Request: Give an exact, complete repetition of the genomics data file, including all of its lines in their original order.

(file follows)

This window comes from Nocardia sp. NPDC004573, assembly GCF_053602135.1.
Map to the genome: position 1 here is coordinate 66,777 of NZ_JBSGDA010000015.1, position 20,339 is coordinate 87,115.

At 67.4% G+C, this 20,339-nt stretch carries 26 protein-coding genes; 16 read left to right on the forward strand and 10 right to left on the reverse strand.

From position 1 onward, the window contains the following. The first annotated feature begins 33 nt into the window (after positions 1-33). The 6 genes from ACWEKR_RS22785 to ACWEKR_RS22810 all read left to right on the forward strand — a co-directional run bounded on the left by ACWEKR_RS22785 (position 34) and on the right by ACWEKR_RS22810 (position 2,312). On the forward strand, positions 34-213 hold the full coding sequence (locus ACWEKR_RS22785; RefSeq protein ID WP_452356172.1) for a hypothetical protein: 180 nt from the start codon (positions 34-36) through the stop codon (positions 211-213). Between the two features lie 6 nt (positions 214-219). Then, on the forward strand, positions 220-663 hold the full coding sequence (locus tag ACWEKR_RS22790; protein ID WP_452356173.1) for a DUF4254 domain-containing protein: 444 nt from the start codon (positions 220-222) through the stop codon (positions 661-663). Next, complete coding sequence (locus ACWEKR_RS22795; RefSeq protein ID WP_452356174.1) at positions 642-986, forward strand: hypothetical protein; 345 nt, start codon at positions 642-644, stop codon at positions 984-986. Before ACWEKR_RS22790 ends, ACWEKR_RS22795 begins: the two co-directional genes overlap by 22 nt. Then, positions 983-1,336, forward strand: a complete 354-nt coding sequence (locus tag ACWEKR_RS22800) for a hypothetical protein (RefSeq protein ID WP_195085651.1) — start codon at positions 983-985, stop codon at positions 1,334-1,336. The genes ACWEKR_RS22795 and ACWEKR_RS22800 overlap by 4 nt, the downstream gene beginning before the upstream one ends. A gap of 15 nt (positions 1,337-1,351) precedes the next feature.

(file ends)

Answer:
This window comes from Nocardia sp. NPDC004573, assembly GCF_053602135.1.
Map to the genome: position 1 here is coordinate 66,777 of NZ_JBSGDA010000015.1, position 20,339 is coordinate 87,115.

At 67.4% G+C, this 20,339-nt stretch carries 26 protein-coding genes; 16 read left to right on the forward strand and 10 right to left on the reverse strand.

From position 1 onward, the window contains the following. The first annotated feature begins 33 nt into the window (after positions 1-33). The 6 genes from ACWEKR_RS22785 to ACWEKR_RS22810 all read left to right on the forward strand — a co-directional run bounded on the left by ACWEKR_RS22785 (position 34) and on the right by ACWEKR_RS22810 (position 2,312). On the forward strand, positions 34-213 hold the full coding sequence (locus ACWEKR_RS22785; RefSeq protein ID WP_452356172.1) for a hypothetical protein: 180 nt from the start codon (positions 34-36) through the stop codon (positions 211-213). Between the two features lie 6 nt (positions 214-219). Then, on the forward strand, positions 220-663 hold the full coding sequence (locus tag ACWEKR_RS22790; protein ID WP_452356173.1) for a DUF4254 domain-containing protein: 444 nt from the start codon (positions 220-222) through the stop codon (positions 661-663). Next, complete coding sequence (locus ACWEKR_RS22795; RefSeq protein ID WP_452356174.1) at positions 642-986, forward strand: hypothetical protein; 345 nt, start codon at positions 642-644, stop codon at positions 984-986. Before ACWEKR_RS22790 ends, ACWEKR_RS22795 begins: the two co-directional genes overlap by 22 nt. Then, positions 983-1,336, forward strand: a complete 354-nt coding sequence (locus tag ACWEKR_RS22800) for a hypothetical protein (RefSeq protein ID WP_195085651.1) — start codon at positions 983-985, stop codon at positions 1,334-1,336. The genes ACWEKR_RS22795 and ACWEKR_RS22800 overlap by 4 nt, the downstream gene beginning before the upstream one ends. A gap of 15 nt (positions 1,337-1,351) precedes the next feature.